Published on : Tuesday, March 26, 2019
Buckingham Palace, Big Ben, the Royal family – London is blessed with innumerable renowned attractions wrapped in tradition and heritage, most cities can only dream of. However, with Brexit, the UK tourism industry, which supports more than one tenth of the country’s jobs, has hit a rough spot.
In the first nine months of 2018, overseas visitors to the UK went down, but the industry has survived, pitching harder for business in lucrative long-haul markets and attracting millennials as enthusiasm for Old Blighty among its European neighbours is waning.
Attracting tourists from Europe after the UK has turned its back on the continent, at least politically, is becoming tough.
Especially, there has been a “real hardening” of attitudes in Germany and the Netherlands, said Patricia Yates, strategy and communications director at Visit Britain. Forward bookings from the continent are down six per cent for the three-month period from March to May.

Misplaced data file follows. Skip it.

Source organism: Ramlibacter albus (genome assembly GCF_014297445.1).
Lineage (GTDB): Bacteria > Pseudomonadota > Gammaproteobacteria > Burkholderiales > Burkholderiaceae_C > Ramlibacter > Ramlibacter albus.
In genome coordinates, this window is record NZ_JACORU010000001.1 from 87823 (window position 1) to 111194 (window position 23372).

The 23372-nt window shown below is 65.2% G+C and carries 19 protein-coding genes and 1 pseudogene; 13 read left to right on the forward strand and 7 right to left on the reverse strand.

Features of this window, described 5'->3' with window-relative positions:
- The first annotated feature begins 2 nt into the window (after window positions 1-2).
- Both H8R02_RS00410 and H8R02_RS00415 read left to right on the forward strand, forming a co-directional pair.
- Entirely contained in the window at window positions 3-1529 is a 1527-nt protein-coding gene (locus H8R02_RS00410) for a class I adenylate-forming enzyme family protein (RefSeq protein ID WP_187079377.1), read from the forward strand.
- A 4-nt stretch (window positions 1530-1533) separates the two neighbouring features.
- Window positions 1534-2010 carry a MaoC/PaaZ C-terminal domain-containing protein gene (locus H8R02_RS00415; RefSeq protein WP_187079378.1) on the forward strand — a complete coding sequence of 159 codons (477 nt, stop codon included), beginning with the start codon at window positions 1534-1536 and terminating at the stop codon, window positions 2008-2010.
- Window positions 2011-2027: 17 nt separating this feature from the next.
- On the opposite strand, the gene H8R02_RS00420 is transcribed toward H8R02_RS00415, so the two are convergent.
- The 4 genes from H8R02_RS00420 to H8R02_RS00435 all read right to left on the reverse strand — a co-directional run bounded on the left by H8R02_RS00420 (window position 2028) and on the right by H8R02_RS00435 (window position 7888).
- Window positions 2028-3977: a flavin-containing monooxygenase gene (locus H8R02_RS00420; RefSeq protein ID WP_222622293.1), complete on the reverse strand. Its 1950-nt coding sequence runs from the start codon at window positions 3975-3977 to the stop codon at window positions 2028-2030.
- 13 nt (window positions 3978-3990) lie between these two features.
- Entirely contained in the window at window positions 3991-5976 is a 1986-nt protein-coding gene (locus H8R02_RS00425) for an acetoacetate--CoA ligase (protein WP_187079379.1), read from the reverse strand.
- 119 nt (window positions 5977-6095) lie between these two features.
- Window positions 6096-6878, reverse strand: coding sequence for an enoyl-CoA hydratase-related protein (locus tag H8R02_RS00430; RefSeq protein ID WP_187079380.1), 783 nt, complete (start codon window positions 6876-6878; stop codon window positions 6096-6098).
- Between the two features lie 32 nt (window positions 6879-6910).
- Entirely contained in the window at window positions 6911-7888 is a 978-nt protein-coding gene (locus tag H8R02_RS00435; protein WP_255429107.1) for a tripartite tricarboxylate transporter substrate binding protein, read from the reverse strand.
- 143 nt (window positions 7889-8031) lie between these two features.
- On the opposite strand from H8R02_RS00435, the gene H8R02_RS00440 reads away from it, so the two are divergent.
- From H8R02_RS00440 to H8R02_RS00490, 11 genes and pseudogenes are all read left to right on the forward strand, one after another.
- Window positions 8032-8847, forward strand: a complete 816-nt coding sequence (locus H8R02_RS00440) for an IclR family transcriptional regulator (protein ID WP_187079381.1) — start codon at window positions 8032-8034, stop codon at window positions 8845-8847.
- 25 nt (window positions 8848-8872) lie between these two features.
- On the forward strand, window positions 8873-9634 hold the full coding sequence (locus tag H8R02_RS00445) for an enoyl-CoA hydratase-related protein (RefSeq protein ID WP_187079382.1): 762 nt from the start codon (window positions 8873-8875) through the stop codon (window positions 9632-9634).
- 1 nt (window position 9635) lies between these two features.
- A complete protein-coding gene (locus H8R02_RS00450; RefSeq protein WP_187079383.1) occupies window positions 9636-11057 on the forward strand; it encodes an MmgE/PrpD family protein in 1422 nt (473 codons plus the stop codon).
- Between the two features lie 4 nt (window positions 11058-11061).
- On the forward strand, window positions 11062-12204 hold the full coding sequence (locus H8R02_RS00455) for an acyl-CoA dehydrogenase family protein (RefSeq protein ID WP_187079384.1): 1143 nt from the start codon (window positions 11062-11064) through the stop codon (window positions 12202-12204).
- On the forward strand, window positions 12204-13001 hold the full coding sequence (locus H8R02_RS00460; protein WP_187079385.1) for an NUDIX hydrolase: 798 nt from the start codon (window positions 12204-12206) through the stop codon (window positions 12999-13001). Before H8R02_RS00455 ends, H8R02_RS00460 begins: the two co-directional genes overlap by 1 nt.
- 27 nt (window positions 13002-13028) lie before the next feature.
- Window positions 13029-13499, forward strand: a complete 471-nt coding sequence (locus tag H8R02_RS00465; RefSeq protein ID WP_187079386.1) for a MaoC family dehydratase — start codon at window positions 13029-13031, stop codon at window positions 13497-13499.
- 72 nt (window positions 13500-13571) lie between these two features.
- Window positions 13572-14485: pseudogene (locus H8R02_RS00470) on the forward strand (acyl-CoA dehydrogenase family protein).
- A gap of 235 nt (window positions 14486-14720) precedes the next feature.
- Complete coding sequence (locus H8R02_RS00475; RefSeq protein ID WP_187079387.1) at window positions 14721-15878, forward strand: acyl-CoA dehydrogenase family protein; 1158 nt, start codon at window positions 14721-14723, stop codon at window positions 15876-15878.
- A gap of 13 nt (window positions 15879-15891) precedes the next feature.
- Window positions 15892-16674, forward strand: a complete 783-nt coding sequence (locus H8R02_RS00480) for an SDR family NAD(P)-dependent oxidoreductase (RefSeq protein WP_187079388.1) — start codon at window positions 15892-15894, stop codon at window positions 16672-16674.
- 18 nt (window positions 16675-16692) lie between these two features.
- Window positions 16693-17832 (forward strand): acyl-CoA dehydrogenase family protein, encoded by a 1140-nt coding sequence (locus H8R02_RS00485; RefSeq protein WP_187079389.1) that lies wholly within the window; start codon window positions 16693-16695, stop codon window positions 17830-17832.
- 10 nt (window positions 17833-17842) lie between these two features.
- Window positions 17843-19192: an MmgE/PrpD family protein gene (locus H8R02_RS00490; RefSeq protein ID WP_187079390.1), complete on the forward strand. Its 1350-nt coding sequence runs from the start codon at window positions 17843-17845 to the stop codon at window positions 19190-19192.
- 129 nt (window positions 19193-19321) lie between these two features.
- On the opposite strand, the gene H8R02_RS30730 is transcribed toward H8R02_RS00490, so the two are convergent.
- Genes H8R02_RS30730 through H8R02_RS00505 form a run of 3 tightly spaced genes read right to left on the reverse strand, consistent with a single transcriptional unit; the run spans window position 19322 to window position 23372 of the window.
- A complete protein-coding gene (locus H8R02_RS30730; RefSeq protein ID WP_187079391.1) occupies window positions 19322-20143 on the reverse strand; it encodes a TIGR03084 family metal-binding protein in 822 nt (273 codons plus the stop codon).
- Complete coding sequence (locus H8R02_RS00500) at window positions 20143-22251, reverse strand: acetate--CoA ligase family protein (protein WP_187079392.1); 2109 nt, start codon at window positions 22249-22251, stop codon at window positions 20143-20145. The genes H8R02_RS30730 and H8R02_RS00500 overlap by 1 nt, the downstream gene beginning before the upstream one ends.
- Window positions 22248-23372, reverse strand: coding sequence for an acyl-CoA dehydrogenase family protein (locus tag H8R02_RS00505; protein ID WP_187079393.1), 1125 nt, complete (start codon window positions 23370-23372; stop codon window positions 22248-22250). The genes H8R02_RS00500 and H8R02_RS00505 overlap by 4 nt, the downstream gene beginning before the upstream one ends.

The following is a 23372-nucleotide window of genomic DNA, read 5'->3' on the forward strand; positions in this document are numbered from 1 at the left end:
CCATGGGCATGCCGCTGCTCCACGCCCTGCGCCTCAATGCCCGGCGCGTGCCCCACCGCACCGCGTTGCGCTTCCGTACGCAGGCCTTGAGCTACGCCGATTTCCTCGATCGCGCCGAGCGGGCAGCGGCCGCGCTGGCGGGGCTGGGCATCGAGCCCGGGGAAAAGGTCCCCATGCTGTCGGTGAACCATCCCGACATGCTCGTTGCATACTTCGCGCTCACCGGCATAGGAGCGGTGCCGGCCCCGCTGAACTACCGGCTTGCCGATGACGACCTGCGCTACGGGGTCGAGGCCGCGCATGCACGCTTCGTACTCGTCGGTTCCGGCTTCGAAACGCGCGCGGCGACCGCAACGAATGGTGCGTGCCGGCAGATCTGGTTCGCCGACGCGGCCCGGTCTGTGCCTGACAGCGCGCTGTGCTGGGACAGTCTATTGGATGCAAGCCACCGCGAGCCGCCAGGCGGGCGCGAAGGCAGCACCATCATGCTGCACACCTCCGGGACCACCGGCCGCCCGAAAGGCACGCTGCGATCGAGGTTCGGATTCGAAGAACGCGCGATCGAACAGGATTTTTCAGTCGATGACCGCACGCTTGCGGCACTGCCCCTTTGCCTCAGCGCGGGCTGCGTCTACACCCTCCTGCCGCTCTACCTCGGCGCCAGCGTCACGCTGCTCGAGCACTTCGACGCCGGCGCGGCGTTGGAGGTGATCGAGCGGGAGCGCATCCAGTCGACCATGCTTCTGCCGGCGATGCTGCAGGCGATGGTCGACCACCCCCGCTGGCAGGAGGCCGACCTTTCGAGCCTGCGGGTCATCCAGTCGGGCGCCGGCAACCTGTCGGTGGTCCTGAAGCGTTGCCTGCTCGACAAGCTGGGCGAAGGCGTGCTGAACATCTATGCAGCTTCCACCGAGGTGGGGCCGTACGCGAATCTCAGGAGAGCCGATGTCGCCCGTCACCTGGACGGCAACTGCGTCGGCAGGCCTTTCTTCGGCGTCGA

Faced with headwinds in Europe, the UK tourism sector is venturing towards long-haul markets like the US and China.
The number of Chinese visitors grew by a fifth last year. Visit Britain is targeting £1bn in spending by Chinese visitors this year, taking the country among the UK’s top 10 tourism markets. The cricket world cup, hosted by England and Wales this summer, is expected to fetch big numbers from India, which is another promising market.
Business with US visitors has also been growing, with flight bookings up 18 per cent this year. Americans spent a record £3.6bn in the UK in 2018.